Cough is a very common condition and all of us experience it at some time or another. Cough can be caused due to many reasons like lung disease, upper respiratory tract infection, reflux, choking on a foreign body, heart failure, certain medications, airway irritants, etc. In most cases, the cough gets relieved in 1 to 2 weeks.
Cough is called a chronic cough when it persists for a longer time like for 6 weeks or even more. Usually, more than one condition is responsible for chronic cough.
Depending on the cause, chronic cough can be associated with other symptoms like:
- Indigestion or heartburn
- Chest congestion
- Stuffy nose
- Postnasal discharge
- Runny nose or sneezing
What causes a chronic cough?
Smoking is the most common cause. Most cigarette smokers develop a chronic cough at some point in their lives. It happens due to chemical irritation, which can lead to serious lung diseases like Bronchitis, Pneumonia, Emphysema and lung cancer.
However, if you do not smoke, but still you have a lingering cough, then you should be worried too. Persistent cough causes exhaustion, worry, embarrassment and more. That is the reason chronic cough should be treated before it lingers for too long.
There are many conditions that can cause chronic recurrent cough. Let us look at them:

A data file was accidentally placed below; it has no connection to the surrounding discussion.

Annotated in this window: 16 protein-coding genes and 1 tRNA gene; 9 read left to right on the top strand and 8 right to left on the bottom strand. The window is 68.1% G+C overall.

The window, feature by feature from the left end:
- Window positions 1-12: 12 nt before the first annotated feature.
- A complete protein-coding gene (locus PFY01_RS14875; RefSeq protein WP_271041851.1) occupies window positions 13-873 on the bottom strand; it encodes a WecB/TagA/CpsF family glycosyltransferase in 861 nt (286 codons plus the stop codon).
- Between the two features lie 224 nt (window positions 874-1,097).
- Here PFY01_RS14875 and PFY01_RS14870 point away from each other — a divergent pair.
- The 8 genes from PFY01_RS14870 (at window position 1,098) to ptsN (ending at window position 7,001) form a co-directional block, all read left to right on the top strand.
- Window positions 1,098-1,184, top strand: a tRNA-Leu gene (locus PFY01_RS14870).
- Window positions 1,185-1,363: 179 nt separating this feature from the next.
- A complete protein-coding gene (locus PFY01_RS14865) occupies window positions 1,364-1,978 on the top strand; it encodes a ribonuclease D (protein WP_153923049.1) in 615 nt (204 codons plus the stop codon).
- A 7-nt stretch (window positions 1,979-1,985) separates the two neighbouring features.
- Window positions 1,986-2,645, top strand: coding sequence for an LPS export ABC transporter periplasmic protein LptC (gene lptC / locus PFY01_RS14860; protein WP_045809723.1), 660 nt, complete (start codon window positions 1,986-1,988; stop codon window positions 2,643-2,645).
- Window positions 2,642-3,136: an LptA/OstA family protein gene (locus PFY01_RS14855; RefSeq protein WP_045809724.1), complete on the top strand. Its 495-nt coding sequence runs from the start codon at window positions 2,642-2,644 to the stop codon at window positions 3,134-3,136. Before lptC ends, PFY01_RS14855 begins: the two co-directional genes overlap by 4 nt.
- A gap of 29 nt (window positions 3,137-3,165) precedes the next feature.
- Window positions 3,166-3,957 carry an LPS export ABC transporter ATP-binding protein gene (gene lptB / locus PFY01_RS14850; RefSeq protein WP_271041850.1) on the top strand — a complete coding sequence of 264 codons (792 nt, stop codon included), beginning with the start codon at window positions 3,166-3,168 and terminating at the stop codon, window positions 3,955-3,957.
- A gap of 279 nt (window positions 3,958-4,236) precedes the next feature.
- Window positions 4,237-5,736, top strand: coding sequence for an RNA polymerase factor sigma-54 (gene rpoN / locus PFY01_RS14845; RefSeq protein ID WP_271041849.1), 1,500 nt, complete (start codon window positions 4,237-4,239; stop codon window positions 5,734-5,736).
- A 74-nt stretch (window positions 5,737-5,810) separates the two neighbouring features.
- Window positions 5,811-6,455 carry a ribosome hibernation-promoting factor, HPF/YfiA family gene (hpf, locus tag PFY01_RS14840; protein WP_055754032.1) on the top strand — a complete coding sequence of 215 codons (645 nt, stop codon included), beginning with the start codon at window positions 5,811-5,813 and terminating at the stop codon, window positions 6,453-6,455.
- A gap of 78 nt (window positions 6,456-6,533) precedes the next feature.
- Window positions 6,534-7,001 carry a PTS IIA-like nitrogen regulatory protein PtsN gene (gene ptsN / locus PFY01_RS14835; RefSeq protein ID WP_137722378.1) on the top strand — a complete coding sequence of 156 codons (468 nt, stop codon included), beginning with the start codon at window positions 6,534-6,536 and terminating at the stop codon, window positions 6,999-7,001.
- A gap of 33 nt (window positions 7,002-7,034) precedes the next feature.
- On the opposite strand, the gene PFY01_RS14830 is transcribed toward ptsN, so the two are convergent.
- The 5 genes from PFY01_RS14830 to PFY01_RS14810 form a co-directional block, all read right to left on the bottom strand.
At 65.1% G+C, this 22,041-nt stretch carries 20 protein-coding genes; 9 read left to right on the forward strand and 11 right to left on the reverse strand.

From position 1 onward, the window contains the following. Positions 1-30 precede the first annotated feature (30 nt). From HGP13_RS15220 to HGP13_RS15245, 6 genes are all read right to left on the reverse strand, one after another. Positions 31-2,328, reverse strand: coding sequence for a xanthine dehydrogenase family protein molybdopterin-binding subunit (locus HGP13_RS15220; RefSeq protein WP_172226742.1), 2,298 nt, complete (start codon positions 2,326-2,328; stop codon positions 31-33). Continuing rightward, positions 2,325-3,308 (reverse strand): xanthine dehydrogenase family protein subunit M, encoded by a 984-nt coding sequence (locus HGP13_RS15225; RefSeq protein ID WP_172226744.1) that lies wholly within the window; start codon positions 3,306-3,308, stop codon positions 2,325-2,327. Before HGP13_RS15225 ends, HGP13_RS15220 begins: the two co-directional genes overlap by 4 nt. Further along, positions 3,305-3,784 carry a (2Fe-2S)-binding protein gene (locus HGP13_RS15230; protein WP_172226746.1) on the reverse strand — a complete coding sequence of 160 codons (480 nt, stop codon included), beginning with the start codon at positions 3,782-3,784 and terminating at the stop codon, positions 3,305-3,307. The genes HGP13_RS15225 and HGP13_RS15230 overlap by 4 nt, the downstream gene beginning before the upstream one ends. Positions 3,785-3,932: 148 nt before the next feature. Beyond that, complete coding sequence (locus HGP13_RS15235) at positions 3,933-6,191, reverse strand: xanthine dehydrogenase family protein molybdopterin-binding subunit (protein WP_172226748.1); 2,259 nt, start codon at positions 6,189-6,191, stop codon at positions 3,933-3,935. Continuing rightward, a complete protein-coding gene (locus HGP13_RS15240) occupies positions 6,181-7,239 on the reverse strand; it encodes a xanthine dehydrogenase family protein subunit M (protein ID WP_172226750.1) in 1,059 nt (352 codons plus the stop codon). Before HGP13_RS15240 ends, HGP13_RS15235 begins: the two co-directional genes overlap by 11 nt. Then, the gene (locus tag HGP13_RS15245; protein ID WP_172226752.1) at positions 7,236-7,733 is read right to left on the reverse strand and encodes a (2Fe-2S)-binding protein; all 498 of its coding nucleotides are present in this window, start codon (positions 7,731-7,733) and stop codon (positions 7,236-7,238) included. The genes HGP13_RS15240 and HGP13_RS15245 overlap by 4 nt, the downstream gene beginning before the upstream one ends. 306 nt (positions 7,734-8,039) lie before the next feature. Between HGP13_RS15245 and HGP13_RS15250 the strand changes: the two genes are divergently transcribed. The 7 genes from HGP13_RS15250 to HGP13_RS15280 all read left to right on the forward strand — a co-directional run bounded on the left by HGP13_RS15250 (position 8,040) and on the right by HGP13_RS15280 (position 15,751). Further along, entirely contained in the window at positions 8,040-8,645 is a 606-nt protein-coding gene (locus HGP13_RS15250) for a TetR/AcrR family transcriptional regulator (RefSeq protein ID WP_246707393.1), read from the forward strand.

Major causes of chronic cough:
- Postnasal drip
- Gastroesophageal reflux disease
- Chronic Bronchitis
Less common causes of chronic cough:
- Airborne environmental irritants
- Treatment with ACE inhibitors
- Aspiration during swallowing
- Heart failure
- Lung infections
- Pertussis (whooping cough)
- Lung cancer
- Other lung diseases
- Psychological disorders
Let us look at the major causes of chronic cough
Asthma: Asthma is a condition in which there is a temporary narrowing of the medium-sized tubes that carry air into the lungs. This leads to wheezing or whistling sound while breathing. Common symptoms of asthma are shortness of breath, excess mucus production and cough. Sometimes, asthma can cause a persistent dry cough, which gets triggered by dust, cold air, allergens or exercise.
Postnasal drip: The membrane inside your nose can get irritated due to allergies, sinusitis, viruses, dust or air pollutants. In response to this irritation, the membrane secretes more mucus, which is thin and watery. When this mucus drips down the throat, it triggers a cough. Patients with postnasal drip, usually cough more at night. This kind of chronic cough can be treated with decongestants or antihistamine medications.
Gastroesophageal reflux disease: Also called acid reflux, in this condition, stomach acids flow back and irritate the food pipe (oesophagus) which can cause a chronic cough.
Chronic bronchitis: It is a condition in which bronchial tubes get inflamed leading to narrowing of the airways. This causes chronic cough, mucus production, shortness of breath and tiredness. Usually, it is treated with antibiotics and corticosteroid inhalers.
The first thing to remember is that Chronic cough is not always a serious condition and that it can usually be treated or managed with medicines.
So when should you worry about the chronic cough? If you are experiencing one of the following symptoms along with chronic cough, then you may require prompt medical attention:
- Prolonged or high fever
- Difficulty breathing
- Bloody sputum
- Loss of appetite
- Copious sputum
- Chest pain